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Microsoft Access 2010 : Introduction to Relational Database Design (part 1) - Rules of Relational Database Design

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4/18/2014 3:08:26 AM

Many people believe Access is such a simple product to use that database design is something they don’t need to worry about. I couldn’t disagree more! Just as a poorly planned vacation will generally not be very fun, a database with poorly designed tables and relationships will fail to meet the needs of its users.

The History of Relational Database Design

Dr. E. F. Codd first introduced formal relational database design in 1969 while he was at IBM. Relational theory, which is based on set theory and predicate logic, applies to both databases and database applications. Codd developed 12 rules that determine how well an application and its data adhere to the relational model. Since Codd first conceived these 12 rules, the number of rules has expanded into the hundreds.

You should be happy to learn that, although Microsoft Access is not a perfect application development environment, it measures up quite well as a relational database system.

Goals of Relational Database Design

The number one goal of relational database design is to, as closely as possible, develop a database that models some real-world system. This involves breaking the real-world system into tables and fields and determining how the tables relate to each other. Although on the surface this might appear to be a trivial task, it can be an extremely cumbersome process to translate a real-world system into tables and fields.

A properly designed database has many benefits. The processes of adding, editing, deleting, and retrieving table data are greatly facilitated in a properly designed database. In addition, reports are easy to build. Most important, the database is easy to modify and maintain.

Rules of Relational Database Design

To adhere to the relational model, you must follow certain rules. These rules determine what you store in a table and how you relate the tables. The rules are as follows

  • The rules of tables

  • The rules of uniqueness and keys

  • The rules of foreign keys and domains

The Rules of Tables

Each table in a system must store data about a single entity. An entity usually represents a real-life object or event. Examples of objects are customers, employees, and inventory items. Examples of events include orders, appointments, and doctor visits.

The Rules of Uniqueness and Keys

Tables are composed of rows and columns. To adhere to the relational model, each table must contain a unique identifier. Without a unique identifier, it is programmatically impossible to uniquely address a row. You guarantee uniqueness in a table by designating a primary key, which is a single column or a set of columns that uniquely identifies a row in a table.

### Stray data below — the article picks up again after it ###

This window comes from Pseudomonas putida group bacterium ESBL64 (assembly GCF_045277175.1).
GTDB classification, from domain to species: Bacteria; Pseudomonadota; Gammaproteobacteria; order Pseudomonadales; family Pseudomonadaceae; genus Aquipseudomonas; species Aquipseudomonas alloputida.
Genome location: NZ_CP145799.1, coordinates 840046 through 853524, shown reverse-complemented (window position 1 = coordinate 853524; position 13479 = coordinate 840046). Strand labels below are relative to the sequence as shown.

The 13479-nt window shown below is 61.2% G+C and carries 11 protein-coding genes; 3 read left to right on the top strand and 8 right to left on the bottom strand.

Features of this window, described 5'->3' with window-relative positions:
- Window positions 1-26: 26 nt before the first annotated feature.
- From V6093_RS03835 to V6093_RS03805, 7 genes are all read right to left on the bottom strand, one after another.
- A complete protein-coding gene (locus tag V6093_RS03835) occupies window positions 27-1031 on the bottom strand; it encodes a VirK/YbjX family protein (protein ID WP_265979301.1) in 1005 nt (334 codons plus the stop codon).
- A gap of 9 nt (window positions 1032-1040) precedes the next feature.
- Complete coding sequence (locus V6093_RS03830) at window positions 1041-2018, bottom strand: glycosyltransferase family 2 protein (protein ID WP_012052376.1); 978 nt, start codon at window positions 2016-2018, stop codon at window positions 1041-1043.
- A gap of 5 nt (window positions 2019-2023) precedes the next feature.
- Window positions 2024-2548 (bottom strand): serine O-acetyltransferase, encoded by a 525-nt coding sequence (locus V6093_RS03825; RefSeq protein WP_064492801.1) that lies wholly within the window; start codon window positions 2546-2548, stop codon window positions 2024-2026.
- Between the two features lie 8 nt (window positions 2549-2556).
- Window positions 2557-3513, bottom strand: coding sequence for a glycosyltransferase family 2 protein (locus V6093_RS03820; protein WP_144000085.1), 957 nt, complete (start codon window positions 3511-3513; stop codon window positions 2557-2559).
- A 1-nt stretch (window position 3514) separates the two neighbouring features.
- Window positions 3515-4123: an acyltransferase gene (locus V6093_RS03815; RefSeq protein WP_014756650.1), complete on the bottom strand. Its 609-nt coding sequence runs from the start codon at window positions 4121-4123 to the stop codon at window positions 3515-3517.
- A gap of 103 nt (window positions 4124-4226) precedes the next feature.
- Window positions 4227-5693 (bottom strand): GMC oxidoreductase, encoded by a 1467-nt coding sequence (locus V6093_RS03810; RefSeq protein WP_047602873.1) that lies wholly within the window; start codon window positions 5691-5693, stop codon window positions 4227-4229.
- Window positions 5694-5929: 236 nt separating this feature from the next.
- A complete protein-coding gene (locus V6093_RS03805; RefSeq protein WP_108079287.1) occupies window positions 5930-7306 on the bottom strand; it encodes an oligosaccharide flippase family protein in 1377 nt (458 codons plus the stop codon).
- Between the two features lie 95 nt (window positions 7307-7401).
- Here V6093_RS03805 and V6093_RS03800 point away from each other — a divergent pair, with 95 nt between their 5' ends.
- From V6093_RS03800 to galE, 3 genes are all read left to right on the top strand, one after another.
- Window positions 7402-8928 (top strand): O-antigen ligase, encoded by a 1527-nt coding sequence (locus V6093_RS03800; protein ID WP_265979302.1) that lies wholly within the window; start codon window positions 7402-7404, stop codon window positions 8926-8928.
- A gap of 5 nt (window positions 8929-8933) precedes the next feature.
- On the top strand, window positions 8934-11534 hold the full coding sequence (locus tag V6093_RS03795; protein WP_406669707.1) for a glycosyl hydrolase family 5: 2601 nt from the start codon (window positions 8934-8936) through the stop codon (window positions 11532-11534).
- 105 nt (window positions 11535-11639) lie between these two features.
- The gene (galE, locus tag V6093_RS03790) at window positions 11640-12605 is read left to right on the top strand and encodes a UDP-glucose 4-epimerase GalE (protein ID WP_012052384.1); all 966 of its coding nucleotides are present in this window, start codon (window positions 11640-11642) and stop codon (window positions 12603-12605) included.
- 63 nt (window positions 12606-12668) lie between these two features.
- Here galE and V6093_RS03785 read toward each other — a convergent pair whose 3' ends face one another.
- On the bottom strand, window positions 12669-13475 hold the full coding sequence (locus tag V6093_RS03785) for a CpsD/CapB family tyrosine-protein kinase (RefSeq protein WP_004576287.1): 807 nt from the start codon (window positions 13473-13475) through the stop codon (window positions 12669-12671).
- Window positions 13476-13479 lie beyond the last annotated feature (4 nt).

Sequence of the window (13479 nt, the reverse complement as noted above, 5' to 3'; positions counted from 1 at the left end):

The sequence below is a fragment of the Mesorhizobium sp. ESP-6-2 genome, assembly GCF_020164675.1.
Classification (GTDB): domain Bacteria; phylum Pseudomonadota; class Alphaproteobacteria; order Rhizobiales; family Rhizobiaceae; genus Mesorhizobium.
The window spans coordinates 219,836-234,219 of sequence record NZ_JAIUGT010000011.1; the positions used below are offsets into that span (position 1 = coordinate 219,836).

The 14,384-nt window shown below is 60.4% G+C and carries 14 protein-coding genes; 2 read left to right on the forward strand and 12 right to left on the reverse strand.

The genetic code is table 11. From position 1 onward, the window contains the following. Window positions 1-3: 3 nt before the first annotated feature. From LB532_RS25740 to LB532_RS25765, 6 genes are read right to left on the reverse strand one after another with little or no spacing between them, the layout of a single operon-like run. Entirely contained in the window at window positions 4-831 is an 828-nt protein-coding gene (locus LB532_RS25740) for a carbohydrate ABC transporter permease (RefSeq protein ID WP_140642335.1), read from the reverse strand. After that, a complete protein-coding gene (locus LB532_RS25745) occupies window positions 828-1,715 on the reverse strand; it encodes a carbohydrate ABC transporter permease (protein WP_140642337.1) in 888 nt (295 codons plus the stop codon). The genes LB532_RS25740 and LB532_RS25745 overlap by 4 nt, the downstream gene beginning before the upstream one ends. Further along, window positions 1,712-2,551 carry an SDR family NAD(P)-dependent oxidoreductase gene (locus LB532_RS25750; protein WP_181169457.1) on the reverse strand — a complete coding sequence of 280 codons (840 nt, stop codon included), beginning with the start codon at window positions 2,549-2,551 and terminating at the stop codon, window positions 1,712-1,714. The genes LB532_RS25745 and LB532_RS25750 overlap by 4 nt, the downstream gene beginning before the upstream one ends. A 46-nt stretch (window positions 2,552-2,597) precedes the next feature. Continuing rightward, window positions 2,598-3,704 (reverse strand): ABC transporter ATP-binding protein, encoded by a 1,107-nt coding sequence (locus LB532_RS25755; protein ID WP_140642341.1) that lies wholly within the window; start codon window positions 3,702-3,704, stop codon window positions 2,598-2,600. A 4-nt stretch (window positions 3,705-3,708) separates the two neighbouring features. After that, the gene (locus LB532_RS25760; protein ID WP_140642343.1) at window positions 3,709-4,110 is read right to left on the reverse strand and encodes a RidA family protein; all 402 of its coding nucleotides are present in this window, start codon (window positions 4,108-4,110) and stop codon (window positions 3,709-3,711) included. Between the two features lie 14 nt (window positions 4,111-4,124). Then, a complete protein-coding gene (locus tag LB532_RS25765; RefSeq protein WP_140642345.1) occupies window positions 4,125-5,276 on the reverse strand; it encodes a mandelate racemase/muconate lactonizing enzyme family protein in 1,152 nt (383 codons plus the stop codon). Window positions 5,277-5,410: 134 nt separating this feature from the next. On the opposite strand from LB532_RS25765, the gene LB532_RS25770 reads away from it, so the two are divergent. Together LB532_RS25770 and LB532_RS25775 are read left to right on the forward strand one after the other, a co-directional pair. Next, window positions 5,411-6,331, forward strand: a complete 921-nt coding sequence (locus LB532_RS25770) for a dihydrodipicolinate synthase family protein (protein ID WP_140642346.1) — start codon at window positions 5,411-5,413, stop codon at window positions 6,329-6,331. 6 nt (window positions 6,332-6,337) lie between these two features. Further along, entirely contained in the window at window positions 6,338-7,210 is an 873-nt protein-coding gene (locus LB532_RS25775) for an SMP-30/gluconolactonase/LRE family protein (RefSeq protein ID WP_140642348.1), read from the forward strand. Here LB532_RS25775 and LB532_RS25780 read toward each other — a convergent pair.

Each column or set of columns in a table that contains unique values is considered a candidate key. One candidate key becomes the primary key. The remaining candidate keys become alternate keys. A primary key made up of one column is considered a simple key. A primary key composed of multiple columns is considered a composite key.

It is generally a good idea to choose a primary key that is

  • Minimal (has as few columns as possible)

  • Stable (rarely changes)

  • Simple (is familiar to the user)

Following these rules greatly improves the performance and maintainability of a database application, particularly if it deals with large volumes of data.

Consider the example of an employee table. An employee table is generally composed of employee-related fields such as social security number, first name, last name, hire date, salary, and so on. The combination of the first name and the last name fields could be considered a primary key. This might work until the company hires two employees who have the same name. Although the first and last names could be combined with additional fields (for example, hire date) to constitute uniqueness, that would violate the rule of keeping the primary key minimal. Furthermore, an employee might get married, and her last name might change. This violates the rule of keeping a primary key stable. Therefore, using a name as the primary key violates the principle of stability. The social security number might be a valid choice for primary key, but a foreign employee might not have a social security number. This is a case in which a derived, rather than a natural, primary key is appropriate. A derived key is an artificial key that you create. A natural key is one that is already part of the database.

In examples such as this, I suggest adding EmployeeID as an AutoNumber field. Although the field would violate the rule of simplicity (because an employee number is meaningless to the user), it is both small and stable. Because it is numeric, it is also efficient to process. In fact, I use AutoNumber fields as primary keys for most of the tables that I build.

The Rules of Foreign Keys and Domains

A foreign key in one table is the field that relates to the primary key in a second table. For example, the CustomerID field may be the primary key in a Customers table and the foreign key in an Orders table.

A domain is a pool of values from which columns are drawn. A simple example of a domain is the specific data range of employee hire dates. In the case of the Orders table, the domain of the CustomerID column is the range of values for the CustomerID in the Customers table.

 
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